The BBC reports, Nov. 26, 2013, that the United States has flown two B-52 bombers over the disputed islands in the East China Sea in defiance of China’s declaration last Saturday of a new Air Defense Identification Zone (ADIZ) over the sea.
China and Japan both claim ownership over the islands, known as Senkaku in Japan and Diaoyu in China, which are a source of increasing tension between the two countries.
The aircraft, which were unarmed, had taken off from Guam on Monday and the flight was part of a regular exercise in the area, US defense officials said. Both planes later returned to Guam.
Pentagon spokesman Colonel Steve Warren said the U.S. bombers had followed “normal procedures” and that Washington had “conducted operations in the area of the Senkakus. We have continued to follow our normal procedures, which include not filing flight plans, not radioing ahead and not registering our frequencies.” There had been no response from China, he added.
The US – which has more than 70,000 troops in Japan and South Korea – had previously said it would not abide by the Chinese-imposed zone. US Defense Secretary Chuck Hagel called it a “destabilising attempt to alter the status quo in the region”.
China set up the ADIZ insisting that aircraft obey its rules by warning China of their flight plans or face “emergency defensive measures.” In a statement announcing the air defense zone, the Chinese defense ministry said aircraft must report a flight plan, “maintain two-way radio communications” and “respond in a timely and accurate manner” to identification inquiries. The statement warns, “China’s armed forces will adopt defensive emergency measures to respond to aircraft that do not co-operate in the identification or refuse to follow the instructions.”
Japan has dismissed the Chinese ADIZ as “not valid at all” and two of its biggest airlines announced today they will not abide by China’s new rules, in accordance with a request from the government in Tokyo.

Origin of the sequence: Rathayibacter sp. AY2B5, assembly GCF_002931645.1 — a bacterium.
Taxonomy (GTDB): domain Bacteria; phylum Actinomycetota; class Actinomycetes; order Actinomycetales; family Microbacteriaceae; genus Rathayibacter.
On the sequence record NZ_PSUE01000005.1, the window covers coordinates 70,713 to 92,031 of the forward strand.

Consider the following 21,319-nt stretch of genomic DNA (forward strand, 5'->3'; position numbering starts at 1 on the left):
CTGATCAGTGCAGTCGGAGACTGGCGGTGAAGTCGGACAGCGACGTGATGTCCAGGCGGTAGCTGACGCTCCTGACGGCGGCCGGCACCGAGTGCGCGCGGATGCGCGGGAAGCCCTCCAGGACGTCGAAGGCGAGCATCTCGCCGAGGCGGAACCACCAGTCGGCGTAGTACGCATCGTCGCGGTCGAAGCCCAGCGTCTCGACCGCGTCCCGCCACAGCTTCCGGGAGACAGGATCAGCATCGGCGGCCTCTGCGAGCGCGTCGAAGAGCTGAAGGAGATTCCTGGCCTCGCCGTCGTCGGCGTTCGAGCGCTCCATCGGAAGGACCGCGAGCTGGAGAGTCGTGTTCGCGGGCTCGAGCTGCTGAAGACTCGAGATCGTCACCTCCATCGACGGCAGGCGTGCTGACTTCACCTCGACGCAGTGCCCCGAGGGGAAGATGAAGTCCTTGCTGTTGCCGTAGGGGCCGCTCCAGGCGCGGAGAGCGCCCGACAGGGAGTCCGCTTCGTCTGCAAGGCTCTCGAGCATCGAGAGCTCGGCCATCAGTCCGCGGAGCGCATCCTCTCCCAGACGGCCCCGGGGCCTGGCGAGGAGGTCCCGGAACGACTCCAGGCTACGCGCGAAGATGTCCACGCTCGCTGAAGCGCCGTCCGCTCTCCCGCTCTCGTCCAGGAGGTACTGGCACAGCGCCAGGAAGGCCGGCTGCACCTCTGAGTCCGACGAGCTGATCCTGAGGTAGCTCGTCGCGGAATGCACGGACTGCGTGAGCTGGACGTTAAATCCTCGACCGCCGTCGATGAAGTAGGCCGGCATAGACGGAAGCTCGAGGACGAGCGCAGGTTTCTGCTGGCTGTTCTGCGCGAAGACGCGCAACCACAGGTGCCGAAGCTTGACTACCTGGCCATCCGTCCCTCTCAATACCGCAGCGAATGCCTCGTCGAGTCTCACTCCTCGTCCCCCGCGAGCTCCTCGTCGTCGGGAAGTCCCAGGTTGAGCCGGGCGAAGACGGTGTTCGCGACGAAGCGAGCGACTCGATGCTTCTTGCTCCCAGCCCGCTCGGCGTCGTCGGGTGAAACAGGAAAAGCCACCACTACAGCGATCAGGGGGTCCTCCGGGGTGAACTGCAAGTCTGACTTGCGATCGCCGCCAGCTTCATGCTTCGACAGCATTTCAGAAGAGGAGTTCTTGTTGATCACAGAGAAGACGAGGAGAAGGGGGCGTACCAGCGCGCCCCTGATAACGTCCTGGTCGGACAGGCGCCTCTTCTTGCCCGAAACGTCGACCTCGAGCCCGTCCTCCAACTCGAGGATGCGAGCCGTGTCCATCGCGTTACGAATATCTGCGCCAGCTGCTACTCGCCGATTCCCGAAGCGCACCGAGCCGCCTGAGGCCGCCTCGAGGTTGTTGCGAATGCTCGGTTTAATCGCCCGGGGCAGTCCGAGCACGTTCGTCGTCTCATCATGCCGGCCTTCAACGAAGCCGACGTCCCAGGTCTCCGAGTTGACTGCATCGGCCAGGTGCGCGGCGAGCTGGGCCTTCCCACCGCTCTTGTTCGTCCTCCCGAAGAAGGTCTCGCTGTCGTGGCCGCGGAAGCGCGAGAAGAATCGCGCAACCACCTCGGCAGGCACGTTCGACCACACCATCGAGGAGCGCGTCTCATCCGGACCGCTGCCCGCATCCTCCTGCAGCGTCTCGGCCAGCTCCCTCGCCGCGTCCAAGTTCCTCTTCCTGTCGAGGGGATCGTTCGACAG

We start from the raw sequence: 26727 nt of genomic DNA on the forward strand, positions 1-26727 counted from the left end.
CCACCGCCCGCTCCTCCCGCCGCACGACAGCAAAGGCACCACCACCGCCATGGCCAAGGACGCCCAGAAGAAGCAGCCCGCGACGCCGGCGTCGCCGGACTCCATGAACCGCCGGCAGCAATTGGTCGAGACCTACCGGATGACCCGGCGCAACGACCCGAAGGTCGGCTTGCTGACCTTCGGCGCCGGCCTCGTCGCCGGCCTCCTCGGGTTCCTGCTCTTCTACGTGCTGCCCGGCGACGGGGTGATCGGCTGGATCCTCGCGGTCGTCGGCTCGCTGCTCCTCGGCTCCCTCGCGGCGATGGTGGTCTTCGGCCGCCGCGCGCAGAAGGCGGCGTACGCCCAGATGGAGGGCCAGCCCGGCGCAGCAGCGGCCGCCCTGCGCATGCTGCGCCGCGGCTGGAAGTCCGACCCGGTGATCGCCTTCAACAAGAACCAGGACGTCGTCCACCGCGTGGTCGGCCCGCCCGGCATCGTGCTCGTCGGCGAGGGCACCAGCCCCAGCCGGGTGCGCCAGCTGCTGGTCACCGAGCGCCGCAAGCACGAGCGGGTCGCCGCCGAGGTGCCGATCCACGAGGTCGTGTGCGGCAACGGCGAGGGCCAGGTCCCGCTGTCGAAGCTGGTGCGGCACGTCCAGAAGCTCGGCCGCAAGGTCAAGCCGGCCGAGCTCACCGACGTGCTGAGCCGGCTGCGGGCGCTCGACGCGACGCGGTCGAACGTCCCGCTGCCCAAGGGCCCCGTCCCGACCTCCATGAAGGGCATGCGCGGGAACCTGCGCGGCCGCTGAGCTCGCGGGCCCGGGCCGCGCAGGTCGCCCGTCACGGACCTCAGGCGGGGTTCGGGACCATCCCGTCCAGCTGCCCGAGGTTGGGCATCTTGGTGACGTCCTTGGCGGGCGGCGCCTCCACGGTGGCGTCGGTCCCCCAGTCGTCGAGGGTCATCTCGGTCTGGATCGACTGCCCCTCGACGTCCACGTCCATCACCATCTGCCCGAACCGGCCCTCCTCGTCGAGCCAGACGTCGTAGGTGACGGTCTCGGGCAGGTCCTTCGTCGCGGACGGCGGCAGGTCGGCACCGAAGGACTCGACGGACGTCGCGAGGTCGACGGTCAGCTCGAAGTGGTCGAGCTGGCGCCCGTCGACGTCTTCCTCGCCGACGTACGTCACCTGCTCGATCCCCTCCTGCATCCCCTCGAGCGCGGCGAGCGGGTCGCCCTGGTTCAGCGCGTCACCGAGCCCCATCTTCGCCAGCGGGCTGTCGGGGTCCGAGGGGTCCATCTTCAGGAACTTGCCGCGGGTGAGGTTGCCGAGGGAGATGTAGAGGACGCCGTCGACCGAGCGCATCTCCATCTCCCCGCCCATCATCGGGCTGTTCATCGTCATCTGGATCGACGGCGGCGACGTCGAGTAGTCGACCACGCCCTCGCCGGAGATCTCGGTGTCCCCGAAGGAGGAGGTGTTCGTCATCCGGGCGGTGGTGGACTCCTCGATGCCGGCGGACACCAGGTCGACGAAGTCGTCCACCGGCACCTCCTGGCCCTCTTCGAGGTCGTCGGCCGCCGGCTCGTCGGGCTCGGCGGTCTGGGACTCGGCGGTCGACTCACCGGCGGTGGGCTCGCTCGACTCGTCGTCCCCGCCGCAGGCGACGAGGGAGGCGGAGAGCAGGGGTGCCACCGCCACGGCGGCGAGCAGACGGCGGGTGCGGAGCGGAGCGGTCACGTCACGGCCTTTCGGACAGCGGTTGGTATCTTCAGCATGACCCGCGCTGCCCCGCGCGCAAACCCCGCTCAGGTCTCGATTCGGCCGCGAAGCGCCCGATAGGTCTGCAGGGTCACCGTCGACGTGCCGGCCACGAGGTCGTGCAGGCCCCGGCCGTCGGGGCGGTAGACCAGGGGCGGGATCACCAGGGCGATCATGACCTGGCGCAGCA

But Reuters reported yesterday (Nov. 25) that four Asian airlines will give their flight plans to Beijing:
Civil aviation officials from Hong Kong and Taiwan said their carriers entering the zone must send flight plans to Chinese aviation authorities. A transport ministry official in Seoul said South Korean planes would do the same.
An official at the Japan Civil Aviation Bureau said Japanese airlines flying through the region to non-mainland Chinese destinations would likely need to inform China of their plans. “Airlines have been advised to take greater care in the area,” said another bureau official.
Singapore Airlines and Qantas Airways Ltd said they would keep Chinese authorities informed of their flights through the area.
Korean Air said its flight plans would be delivered to Chinese authorities but the routes its pilots took would not be affected. Japan Airlines and ANA Holdings also said the zone had not affected their flights.
China’s unilateral establishment of an air defense zone that overlaps areas claimed by Japan is a strong statement and one that raises the risk of possible miscalculation and escalation in the region.
The ADIZ declaration shows President Xi Jinping’s resolve to defend what China conceives to be its territorial integrity, including the integrity of lost territories. Over the last decade, populist nationalism in China has been fueled by an official narrative of humiliation at the hands of the West which began more than 100 years ago when Imperial China was defeated by Britain in the Opium War of 1840-1842. Although Chinese nationalist passions have been tempered by adherence to Deng Xiaoping’s “hide and bide” policy of strategic restraint, recent demonstrations of Chinese military power and increasingly bellicose rhetoric would suggest that Xi Jinping may be prepared to overlook this policy.
Japan has already lodged a strong protest over what it said was an “escalation” by China.
The Republic of China on Taiwan, which also claims the islands, expressed regret at Beijing’s move and promised that its military would take measures to protect Taiwan’s national security.